The goal is to provide “reliable, evidence-based, continuum-based care that is of high value,” says Christine Bent, senior vice president, clinical service lines. “The idea is that, for anyone who enters our system, their outcome doesn’t vary based on geography.”
Bent and Allina President and Chief Clinical Officer Penny Wheeler, M.D., oversee the entire service line structure as a team. Each of the service lines is managed across the system by a steering committee that reports monthly to Bent and Wheeler.
Within each service line are several multidisciplinary program committees chaired by doctors and organized by medical condition across all locations that offer treatment for a particular condition. For example, the cancer service line includes program committees for breast, colon and lung cancer. Allina uses a similar approach for hospital-based services, such as critical care and emergency medicine.
The system’s database identifies where clinical variation exists, and that information is shared with physicians through the program committee structure. The committees, which either include a patient member or they obtain patient input, then evaluate the evidence, make and test changes, and adopt consensus care guidelines that are spread across the system so that all clinicians offering that type of care provide it consistently.
One example of this approach is an enhanced colorectal surgery recovery program. The initiative was launched at one hospital, where it decreased the average length of stay for patients undergoing elective colorectal resection from 6.6 days to 5 days without increasing readmissions. The project now is being disseminated systemwide, Bent says.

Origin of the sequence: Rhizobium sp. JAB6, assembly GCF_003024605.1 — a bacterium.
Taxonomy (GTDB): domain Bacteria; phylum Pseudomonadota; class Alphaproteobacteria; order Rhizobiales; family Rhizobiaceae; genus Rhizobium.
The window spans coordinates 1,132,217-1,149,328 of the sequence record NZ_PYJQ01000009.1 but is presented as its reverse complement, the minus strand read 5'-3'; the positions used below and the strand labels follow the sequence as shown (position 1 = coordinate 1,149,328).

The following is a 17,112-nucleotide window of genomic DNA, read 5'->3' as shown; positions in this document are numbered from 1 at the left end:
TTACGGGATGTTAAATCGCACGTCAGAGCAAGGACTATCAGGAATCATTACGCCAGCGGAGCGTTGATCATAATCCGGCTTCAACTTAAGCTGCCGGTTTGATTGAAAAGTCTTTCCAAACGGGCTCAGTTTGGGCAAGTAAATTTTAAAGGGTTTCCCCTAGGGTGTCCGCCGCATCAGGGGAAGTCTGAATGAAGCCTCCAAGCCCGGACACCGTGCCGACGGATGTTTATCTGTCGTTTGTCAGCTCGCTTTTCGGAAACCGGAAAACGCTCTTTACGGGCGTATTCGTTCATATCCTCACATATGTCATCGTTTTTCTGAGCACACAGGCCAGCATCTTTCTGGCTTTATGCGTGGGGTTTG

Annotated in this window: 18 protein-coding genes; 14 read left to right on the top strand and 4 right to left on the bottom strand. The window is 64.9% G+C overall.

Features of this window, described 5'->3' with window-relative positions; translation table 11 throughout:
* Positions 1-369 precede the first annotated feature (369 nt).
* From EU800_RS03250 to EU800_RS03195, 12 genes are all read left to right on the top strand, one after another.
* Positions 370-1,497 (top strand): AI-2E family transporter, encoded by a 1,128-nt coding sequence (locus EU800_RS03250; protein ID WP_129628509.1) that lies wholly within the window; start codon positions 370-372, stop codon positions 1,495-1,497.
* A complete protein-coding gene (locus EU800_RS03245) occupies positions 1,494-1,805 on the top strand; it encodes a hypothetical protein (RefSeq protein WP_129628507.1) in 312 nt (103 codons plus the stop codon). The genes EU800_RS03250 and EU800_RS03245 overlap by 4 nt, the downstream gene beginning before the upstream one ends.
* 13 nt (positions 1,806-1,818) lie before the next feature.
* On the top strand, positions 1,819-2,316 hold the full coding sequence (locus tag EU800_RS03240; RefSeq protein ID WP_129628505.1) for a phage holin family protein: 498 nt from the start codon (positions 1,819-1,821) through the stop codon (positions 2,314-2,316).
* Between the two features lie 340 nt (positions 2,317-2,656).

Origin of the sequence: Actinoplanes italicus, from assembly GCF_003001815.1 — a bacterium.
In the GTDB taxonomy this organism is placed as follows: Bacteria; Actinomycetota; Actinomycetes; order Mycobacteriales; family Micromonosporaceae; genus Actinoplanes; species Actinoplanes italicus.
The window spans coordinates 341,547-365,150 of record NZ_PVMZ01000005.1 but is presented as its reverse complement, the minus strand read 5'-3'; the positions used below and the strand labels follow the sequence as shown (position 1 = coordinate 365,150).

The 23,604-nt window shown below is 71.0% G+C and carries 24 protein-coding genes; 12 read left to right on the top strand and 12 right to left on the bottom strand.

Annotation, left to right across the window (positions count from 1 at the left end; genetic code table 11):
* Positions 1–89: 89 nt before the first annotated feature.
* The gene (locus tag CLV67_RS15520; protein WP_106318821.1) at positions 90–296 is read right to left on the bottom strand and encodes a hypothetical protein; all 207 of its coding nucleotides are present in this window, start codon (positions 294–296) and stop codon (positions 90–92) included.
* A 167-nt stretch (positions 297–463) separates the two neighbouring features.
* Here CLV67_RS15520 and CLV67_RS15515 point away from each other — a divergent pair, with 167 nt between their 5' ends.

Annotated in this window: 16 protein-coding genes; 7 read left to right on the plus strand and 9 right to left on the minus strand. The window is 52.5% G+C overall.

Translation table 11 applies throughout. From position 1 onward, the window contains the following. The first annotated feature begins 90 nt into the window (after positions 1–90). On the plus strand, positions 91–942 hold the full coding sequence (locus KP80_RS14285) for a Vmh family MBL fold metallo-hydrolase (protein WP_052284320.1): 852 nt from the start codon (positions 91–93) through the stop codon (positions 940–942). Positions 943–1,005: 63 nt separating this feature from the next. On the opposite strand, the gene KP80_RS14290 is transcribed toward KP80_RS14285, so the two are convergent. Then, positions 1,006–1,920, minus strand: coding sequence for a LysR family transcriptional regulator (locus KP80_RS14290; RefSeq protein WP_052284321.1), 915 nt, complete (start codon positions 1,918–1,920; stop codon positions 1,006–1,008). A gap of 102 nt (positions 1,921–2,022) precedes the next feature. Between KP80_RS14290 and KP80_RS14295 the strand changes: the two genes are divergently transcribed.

Allina offers what Bent calls a “party package of resources” to support the program committees. Those resources include help from data analysts, performance improvement experts, a data architect and a pharmacy representative, depending on need.
The data architect helps the committees to create scorecards that present data to clinicians in a meaningful way. The scorecards include performance data on quality, financial and patient experience goals. “If you share the data with physicians, they want to do the right thing,” Bent says. “They’re pretty competitive, so sharing the data typically gets us a long way toward our goals.”
If unnecessary variation continues, the issue is addressed through focused conversations with the medical staff leadership at the hospital or even with a particular physician. “It’s not a punitive discussion,” Bent says. “If you keep the patient at the center of all of these conversations, it allows you to move the work forward.”
Allina physicians are a mixture of employed and independent doctors. Some of the independent practices have formal co-management agreements with the system and some don’t. The service line management approach works regardless, Bent says.
For example, three competing, independent radiology groups participate in the breast cancer program committee. “They help to achieve consensus on things that sometimes, honestly, take money out of their pockets because often we end up doing fewer procedures,” Bent says. Meanwhile, Minnesota Oncology, an independent group, has a formal co-management arrangement with Allina, while the radiology and pathology groups don’t. Instead, the radiology and pathology leaders get paid for their time away from practice spent on cancer program committees.
“We have lots of different ways we connect with physicians,” she says. “The key for us is getting the best people around the table. We meet them where they’re at.”